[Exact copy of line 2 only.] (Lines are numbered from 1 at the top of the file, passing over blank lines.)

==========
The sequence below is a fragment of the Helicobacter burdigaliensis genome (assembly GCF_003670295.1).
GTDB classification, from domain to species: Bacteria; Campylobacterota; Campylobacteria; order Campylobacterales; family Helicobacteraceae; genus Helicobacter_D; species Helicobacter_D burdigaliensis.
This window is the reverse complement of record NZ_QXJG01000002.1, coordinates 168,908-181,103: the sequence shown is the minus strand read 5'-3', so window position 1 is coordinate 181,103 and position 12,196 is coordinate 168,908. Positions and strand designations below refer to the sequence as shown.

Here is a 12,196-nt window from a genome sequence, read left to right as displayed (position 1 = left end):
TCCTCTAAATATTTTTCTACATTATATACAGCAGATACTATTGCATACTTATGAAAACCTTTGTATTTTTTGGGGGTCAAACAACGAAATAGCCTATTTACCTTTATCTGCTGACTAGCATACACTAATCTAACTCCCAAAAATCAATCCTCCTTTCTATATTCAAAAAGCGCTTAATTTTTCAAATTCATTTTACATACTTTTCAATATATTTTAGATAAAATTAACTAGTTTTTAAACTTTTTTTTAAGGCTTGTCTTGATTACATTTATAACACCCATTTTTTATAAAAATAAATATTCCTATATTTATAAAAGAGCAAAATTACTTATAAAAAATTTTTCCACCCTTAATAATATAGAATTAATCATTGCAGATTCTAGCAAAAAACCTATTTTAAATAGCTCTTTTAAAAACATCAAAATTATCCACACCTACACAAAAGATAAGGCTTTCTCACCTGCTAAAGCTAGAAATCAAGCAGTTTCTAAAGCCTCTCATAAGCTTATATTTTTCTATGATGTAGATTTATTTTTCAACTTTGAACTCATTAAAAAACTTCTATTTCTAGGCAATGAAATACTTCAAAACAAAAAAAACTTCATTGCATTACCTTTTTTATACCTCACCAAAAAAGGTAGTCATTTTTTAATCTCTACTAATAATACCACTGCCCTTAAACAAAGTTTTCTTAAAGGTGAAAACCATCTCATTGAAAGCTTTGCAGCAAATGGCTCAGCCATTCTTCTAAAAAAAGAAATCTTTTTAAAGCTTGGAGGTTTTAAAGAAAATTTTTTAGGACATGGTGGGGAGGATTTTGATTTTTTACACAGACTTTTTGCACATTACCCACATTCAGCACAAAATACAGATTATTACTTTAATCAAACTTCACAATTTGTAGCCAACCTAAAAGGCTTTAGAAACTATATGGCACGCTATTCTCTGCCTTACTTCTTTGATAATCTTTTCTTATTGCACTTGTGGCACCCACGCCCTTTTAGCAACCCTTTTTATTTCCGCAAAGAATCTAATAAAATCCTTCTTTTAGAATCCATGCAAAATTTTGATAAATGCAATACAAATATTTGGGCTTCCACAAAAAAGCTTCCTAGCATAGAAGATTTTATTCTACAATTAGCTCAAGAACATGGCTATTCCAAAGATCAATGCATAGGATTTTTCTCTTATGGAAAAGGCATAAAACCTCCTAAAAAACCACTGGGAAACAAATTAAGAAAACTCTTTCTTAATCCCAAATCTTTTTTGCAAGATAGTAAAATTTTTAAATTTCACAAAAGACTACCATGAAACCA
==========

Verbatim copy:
GTDB classification, from domain to species: Bacteria; Campylobacterota; Campylobacteria; order Campylobacterales; family Helicobacteraceae; genus Helicobacter_D; species Helicobacter_D burdigaliensis.